One evening, when we were in our hut, Fenton said, “I can’t wait much longer, Billy. If a ship doesn’t arrive soon, I’ll have to go find one. I’ll build a sailboat and go to the next island, like those people did eleven years ago.”
“No one knows if they ever arrived at the other island.”
“That doesn’t matter to me. Do you want to come with me?”
“No, I’m happy here”, I insisted, “In a few months I’ll be able to marry Lita. She is my whole life now.”
“But, Billy”, Fenton argued, “this is no life for you! How can you even consider such a dull life on a small island?”
“I don’t find it so difficult. It gets easier every day.”
“That’s only because of Lita.”
“Think it over”, Fenton advised. “Maybe you’ll change your mind.”
“I won’t ever change my mind. You’ll have to forget about going to the next island. You couldn’t possibly attempt it by yourself.”
During the next few weeks Tom begged me again and again to leave Oiaio with him.
“Billy”, he argued, “I can’t live this way. I can’t talk to anyone except to say ‘Hello, how are you?’ I can’t even say, ‘I’m fine’, unless I really am fine, I tell you, Billy, I have to leave here. Please come with me. You must! Together we could make it to the next island easily. I know we could. Please, Billy!”
“I’m sorry, Tom”, I said.
For the next few days Fenton had little to say to me. He would go away right after breakfast and not return until night. I assumed Tom had been investigating the other side of the island, something he had wanted to do ever since we arrived on Oiaio. Then, one morning just at dawn, I was awakened by Fenton. “Wake up Billy! Quick!”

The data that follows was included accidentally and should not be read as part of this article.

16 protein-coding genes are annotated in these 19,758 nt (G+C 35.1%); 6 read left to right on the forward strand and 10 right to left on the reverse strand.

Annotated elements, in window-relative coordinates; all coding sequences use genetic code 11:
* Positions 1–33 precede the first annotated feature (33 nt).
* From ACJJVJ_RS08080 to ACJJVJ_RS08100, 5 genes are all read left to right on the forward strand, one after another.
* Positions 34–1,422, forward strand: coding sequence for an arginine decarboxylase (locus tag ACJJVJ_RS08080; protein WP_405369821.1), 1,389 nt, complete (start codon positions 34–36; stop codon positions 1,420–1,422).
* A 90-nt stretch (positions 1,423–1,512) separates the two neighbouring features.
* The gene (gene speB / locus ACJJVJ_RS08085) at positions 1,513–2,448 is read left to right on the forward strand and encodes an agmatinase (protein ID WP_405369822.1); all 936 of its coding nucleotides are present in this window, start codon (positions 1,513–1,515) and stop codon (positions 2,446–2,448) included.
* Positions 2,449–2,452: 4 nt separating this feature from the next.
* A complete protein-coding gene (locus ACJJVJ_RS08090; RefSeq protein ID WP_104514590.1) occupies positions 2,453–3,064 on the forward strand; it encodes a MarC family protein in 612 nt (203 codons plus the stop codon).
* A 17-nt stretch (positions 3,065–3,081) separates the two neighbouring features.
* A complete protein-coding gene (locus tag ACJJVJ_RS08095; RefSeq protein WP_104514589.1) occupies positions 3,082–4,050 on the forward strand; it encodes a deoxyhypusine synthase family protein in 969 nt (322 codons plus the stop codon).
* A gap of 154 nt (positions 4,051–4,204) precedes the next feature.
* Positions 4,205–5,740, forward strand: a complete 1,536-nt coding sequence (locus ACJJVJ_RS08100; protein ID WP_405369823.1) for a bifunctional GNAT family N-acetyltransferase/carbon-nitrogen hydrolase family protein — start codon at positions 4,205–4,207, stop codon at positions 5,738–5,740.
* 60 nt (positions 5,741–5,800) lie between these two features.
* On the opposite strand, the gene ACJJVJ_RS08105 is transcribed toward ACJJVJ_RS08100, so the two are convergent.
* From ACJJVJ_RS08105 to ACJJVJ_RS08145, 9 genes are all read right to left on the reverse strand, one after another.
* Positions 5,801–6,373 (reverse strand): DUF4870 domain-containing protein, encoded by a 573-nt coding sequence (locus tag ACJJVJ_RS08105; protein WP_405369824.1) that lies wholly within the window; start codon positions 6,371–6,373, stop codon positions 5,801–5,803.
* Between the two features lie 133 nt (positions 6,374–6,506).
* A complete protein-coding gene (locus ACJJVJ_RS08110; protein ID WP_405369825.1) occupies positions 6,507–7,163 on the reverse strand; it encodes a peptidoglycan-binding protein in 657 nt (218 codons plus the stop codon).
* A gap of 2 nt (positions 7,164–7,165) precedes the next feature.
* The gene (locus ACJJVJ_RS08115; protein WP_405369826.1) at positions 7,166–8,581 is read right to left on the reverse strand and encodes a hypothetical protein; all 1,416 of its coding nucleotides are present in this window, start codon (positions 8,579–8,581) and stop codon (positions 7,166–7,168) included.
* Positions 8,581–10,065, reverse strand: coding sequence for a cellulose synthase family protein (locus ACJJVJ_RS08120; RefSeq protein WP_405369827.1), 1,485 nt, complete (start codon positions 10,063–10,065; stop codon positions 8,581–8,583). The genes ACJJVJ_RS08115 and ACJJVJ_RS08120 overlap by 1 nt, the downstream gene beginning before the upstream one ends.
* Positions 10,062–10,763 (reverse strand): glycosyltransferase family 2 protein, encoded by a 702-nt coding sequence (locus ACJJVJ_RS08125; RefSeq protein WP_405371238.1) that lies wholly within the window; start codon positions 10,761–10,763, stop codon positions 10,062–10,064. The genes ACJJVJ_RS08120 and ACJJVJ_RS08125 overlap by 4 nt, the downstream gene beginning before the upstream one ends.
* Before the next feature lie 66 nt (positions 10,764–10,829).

“What is it?”
“Lita! Something has happened to her. She wants you right away.”
“Lita? But how? What? What’s happened?” I asked, getting out of bed quickly.
“No time for questions. Put your clothes on and come with me. Hurry!”
Not quite awake, I did as I was told. Following Fenton through the early morning fog, I asked, “Where are we going? Where’s Lita?”
“Just follow me. I’m taking you to her.”
We walked quickly through the trees to the beach. Fenton seemed very nervous and excited and kept looking behind him as he hurried along.
“But what is Lita doing out on the beach at this hour of the morning?”
“Don’t ask questions. You’ll know everything in a minute”, Fenton said as we came to the open beach.
“But that’s our boat!” I was astonished. The boat had been completely repaired. It had never occurred to me that Fenton had been spending all his time down at the beach fixing the lifeboat.
“That’s right”, was the last thing I heard.
When I woke up I found myself far out at sea. Looking out of the boat I saw that we were already many miles from land.